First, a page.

2015 Dillenger 750W Gearless Electric Bike Kit Review


Technical Specs & Ratings



750W Gearless Electric Bike Kit


Class 2


24, 26, 28

Mechanical Disc, Hydraulic Disc



480 Wh

480 Wh

25 lbs / 11.35 kgs



Video Reviews

Written Reviews

Dillenger is an Australian company that has been assembling and selling electric bike kits since late 2007. Their products are value priced and use industry standard parts like 8Fun / Bafang motors but feel a cut above cheaper options because of the excellent packaging, solid year-long warranty and little extras like wire management brackets and brake levers with integrated motor inhibitors.

The 750+ watt kit seen here is going to deliver more power than some of their other kits which is useful for transporting large loads or navigating hilly terrain. The ~$1k price point is great in my opinion but the installation work may require more time and energy along with a couple of extra bike-specific tools that you might not already own. As long as your bike uses 24″, 26″ or 700c ~28″ sized wheels, has a freewheel cogset that can be transferred to the threaded hub on the Dillenger wheel and there’s room somewhere on your frame to mount the small triangular frame bag (for holding the controller and excess wires) you should be good! To be frank, this is not my favorite kit because it makes for a rear-heavy and somewhat top-heavy platform that rattles and feels flexy. There are definitely great applications for a kit like this and I feel Dillenger has done a solid job piecing this one together but there are some big trade offs to consider.

The motor included with this kit comes pre-laced into the wheel size of your choice using sturdy 13 gauge stainless steel spokes. The rim is also very sturdy, using a double walled design. Being gearless, this motor is a bit heavier but should be more durable than a geared design because there are no moving parts inside. One downside of direct drive hub motors like this is that they experience cogging drag which happens when the large heavy magnets inside repel against the electromagnetic stater while coasting. There’s no regenerative braking or “regen mode” built into this kit to capture back some of that lost cogging momentum but this keeps the control system simple and cheap. the rear axle is extra long and feels very sturdy but barely fit in the rear dropouts of my test bike. Once the motor was on the bike and being powered it felt strong but did produce some zinging noises (especially at low speed). The axle does not come with quick release systems so once this is on (and your sprockets are all installed and the cable is connected) it’s not going to be as easy to fix flats or transfer back to your original wheel… You will also have to transfer back your tube and tire if you decide to remove the kit at some point.

The battery pack powering the kit is a generic looking aluminum encased rectangle that slides onto a rear rack. It offers 48 volts of power which is above average and 10 amp hours of capacity which helps the larger motor reach its full power potential. I love that it’s removable and appreciate the integrated plastic handle and the clean black aesthetic but there aren’t any LED charge level indicators built in and you have to leave the keys in while riding which can produce some noise and be more vulnerable to bending and breaking if you try to add packs. I found out after installing the kit and doing the review that there are rubber pads included to help reduce the rattling noise produced as the battery slaps the rack mounting point as you ride over rough terrain so keep those in mind… All in all, the battery is fine and even the rack is acceptable (though somewhat flexy and limited for use with bags) but I did not like how close the cable mount came to the rack mount, I almost had to bend the plastic to get it to fit into the battery and the wires inside seemed more exposed and just cheaper than I’ve seen on other Dillenger kits.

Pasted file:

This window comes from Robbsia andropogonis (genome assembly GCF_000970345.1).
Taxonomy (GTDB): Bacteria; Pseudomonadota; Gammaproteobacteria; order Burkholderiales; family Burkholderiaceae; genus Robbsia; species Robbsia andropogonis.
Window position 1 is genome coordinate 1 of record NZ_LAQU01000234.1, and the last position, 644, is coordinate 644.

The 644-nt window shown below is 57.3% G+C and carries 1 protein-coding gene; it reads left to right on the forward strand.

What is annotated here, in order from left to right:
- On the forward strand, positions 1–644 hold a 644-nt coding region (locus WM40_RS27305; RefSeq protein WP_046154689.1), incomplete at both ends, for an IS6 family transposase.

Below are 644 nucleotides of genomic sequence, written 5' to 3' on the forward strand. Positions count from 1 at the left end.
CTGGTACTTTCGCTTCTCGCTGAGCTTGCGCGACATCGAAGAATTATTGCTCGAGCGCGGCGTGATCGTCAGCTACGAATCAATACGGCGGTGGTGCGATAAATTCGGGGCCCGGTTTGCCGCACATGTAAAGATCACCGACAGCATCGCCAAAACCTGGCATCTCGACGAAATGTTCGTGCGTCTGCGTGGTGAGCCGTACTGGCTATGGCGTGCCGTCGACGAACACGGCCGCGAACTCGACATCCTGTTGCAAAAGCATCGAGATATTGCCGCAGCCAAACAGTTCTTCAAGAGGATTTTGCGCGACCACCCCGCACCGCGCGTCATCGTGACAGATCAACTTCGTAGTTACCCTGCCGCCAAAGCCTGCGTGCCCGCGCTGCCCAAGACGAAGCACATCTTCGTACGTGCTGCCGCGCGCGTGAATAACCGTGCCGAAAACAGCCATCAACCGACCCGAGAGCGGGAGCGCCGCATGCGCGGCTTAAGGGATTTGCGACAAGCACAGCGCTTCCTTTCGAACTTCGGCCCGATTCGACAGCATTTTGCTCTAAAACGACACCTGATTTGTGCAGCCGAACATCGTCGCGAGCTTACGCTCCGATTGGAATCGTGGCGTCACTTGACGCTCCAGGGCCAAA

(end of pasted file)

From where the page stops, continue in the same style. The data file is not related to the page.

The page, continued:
Operating the kit is fairly intuitive. First you insert the key into the battery and turn it all the way to the right for “on” and then hold the “Set” button on the control interface for a couple of seconds. The backlit LCD display comes to life and lists your standard speed, battery level, odometer, trip meter and time data. From here you can arrow up or down to choose from one of five levels of pedal assist. There is also a zero level which is basically “throttle only mode” and at any time the throttle can override assist. I love this interaction because I like to use throttle mode when starting from rest to help avoid straining my knees. The kit uses a 12 magnet pedelec disc which is responsive but still requires some pedal movement and that could prove difficult if you’re starting in a higher gear. The included mechanical brake levers do include motor inhibitors and these are useful for immediately stopping the motor but again, the pedal assist sensor is quite responsive. Installing the pedelec ring is very easy with this kit because you don’t have to remove the bottom bracket, the disc comes in two halves and clips around the left part of the crank spindle. All in all, it’s a good setup and one that I’ve become fond of while testing other Dillenger kits, the one big complaint is that the display panel mount can sometimes collide with the curves of your handle bars.